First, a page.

How to agree what to look for in your next hire

How to agree what to look for in your next hire

Even in a world of hiring automation, our human critical judgement is still needed to work out what ‘great’ looks like in a particular role. But too many judgements also make it harder to reach a consensus.

That’s why, at The Talent Stack, we created the Competency Stack: a manual algorithm that works as an objective hiring tool, to help you and your team work out exactly what you need to look for in your ideal hire.

Candidate’s track record: look to the future, not the past

Hirers are often obsessed by a candidate’s past – how many years’ experience they have, what positions they’ve held, what companies they’ve worked for. Although great for LinkedIn, their CV in fact says little about what they have actually achieved, how they work best, what they’re great at in their role and their key motivational drivers at work.

In early stage companies, when the role will likely pivot within 12 months anyway, hirers should be particularly wary about taking candidates’ previous experience with anything more than a pinch of salt. Instead, focus on the future and consider what will be necessary for candidates to thrive within your company.

Building the Competency Stack

So, if the CV isn’t a great marker of predicting future success, it’s vitally important to establish what is. From personal motivations and behavioural mindset to a candidate’s strengths and track record of achievements, the Competency Stack defines what a great match looks like for a particular role in a digestible and data-led way.

Building a list of desired competencies from scratch can feel like looking into a black hole. To solve this, articulating the competencies according to four main categories: knowledge-based, relationship-based, vision-based and action-based: helps capture attributes from each of the important dimensions for success.

For example, you may be looking for a candidate who has proved they can win deals in a certain sector where multiple stakeholders have different agendas (knowledge-based). Someone who is assertive, but is also willing to listen and adapt to others’ needs (relationship-based). A candidate whose mind is always set to continuous improvement mode and constantly strives for better market fit (vision-based). A person who is battle-hardened, tenacious and never gives up on a fight (action-based).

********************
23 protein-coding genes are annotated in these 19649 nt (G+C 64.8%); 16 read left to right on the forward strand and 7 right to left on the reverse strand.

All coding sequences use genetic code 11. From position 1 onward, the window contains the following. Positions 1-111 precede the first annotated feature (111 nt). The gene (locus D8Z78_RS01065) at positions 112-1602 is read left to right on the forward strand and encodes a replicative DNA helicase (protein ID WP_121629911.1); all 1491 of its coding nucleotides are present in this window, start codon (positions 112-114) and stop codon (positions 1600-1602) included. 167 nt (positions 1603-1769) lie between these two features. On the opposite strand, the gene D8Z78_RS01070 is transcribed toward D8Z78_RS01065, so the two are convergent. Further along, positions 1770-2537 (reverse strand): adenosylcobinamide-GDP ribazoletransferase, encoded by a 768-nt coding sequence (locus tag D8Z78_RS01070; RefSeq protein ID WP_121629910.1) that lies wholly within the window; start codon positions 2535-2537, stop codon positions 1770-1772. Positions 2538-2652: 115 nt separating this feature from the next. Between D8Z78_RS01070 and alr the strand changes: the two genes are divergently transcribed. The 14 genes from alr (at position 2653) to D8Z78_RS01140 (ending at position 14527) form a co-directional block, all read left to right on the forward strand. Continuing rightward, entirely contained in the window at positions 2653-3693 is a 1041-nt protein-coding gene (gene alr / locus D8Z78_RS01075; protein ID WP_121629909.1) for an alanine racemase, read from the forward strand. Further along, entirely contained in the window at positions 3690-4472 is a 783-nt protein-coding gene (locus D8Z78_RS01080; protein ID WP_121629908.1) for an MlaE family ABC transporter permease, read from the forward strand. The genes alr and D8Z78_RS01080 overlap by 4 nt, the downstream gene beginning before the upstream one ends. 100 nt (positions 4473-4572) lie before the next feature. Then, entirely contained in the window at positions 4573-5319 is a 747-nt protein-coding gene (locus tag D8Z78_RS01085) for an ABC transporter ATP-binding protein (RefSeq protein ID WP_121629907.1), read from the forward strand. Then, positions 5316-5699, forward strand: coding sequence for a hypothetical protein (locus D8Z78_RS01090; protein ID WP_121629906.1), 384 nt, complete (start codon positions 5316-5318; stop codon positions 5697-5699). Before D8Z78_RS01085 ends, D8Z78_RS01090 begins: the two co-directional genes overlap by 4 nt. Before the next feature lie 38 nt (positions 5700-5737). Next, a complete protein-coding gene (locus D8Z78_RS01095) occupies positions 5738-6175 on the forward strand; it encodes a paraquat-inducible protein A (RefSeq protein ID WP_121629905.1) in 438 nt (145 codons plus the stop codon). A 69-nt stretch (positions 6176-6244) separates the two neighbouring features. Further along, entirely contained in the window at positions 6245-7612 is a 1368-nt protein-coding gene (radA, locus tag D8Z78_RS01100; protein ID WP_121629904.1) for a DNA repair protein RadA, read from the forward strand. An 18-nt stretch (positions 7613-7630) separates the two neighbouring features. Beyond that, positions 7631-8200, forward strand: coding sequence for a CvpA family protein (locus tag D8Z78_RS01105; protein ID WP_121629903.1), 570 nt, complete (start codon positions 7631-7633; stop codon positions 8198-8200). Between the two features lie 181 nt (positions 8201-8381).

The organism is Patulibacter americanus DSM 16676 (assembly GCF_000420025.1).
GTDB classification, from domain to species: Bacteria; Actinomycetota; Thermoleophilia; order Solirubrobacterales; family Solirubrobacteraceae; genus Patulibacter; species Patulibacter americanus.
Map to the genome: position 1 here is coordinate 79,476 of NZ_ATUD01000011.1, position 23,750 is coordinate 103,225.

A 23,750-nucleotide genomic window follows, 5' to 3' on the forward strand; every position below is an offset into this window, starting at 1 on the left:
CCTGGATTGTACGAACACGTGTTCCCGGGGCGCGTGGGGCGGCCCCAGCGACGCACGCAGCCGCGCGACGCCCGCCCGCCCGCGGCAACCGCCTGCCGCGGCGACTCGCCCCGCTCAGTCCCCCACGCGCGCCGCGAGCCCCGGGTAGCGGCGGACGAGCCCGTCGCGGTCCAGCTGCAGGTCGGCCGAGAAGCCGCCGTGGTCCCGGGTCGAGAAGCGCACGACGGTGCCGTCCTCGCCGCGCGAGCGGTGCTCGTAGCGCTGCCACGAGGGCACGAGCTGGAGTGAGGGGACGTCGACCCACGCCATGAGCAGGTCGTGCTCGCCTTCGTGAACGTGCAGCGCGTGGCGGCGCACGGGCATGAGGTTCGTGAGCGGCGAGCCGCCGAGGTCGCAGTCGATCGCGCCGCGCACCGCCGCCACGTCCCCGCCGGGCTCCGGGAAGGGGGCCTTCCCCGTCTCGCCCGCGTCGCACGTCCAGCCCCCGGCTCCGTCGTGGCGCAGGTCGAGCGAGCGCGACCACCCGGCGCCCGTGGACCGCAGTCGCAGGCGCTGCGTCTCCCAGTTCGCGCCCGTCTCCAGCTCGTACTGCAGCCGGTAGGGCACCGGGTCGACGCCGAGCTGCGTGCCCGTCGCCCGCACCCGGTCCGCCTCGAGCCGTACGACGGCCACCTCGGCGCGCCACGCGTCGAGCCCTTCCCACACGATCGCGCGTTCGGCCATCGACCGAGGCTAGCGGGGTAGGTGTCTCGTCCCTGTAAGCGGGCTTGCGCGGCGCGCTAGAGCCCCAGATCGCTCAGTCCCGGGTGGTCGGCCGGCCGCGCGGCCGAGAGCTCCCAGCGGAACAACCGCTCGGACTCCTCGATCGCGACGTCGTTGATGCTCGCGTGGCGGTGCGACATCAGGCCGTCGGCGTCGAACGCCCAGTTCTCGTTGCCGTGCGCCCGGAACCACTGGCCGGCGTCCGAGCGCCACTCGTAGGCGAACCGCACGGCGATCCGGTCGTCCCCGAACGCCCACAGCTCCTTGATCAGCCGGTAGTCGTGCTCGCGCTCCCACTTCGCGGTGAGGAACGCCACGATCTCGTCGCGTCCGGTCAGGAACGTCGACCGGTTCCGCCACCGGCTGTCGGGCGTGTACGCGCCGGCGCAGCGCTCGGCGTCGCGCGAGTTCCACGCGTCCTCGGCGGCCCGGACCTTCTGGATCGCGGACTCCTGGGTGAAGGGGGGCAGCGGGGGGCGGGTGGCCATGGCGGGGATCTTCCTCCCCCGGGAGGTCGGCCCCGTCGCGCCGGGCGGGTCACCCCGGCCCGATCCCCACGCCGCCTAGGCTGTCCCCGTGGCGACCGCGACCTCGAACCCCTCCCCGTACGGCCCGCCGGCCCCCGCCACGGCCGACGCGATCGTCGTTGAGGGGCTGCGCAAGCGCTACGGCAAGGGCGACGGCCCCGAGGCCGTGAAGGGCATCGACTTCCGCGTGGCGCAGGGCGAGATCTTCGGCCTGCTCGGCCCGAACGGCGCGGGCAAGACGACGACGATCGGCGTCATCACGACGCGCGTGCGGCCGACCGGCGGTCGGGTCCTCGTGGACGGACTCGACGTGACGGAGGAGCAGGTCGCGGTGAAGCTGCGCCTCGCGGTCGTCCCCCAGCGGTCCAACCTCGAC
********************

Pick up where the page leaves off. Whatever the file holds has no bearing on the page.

By breaking down competencies into what candidates know, how they collaborate, how they think and how they act, you have a better chance of knowing exactly what relevant data you are looking for and can define the right match accordingly.

Analysing the Competency Stack

Of course, in a list of 20+ competencies, it’s tempting to think candidates have to be stellar at all of them, so for the Competency Stack to work in real life, it’s necessary to agree the ‘must haves’ and the ‘willing to trade offs’.

Those involved with interviewing the candidates should rank the list to create six highlighted ‘must-haves’. These priorities form the focus of the assessment process. Interviewers score candidates according to the presence and magnitude of each highly relevant competency – grading them 1–4 to remove the “sit on the fence” option – and use this yardstick to help make an objective and evidence-based hiring decision.

In effect, the Competency Stack is an internal, data-led scorecard that aligns the views of the whole team. Alongside the ‘externally facing’ role description, designed to appeal to your ideal candidate, your hiring team can come up with an objective hiring formula that is authentically yours and brings you closer to the hiring holy grail: the ability to make the right hire every time.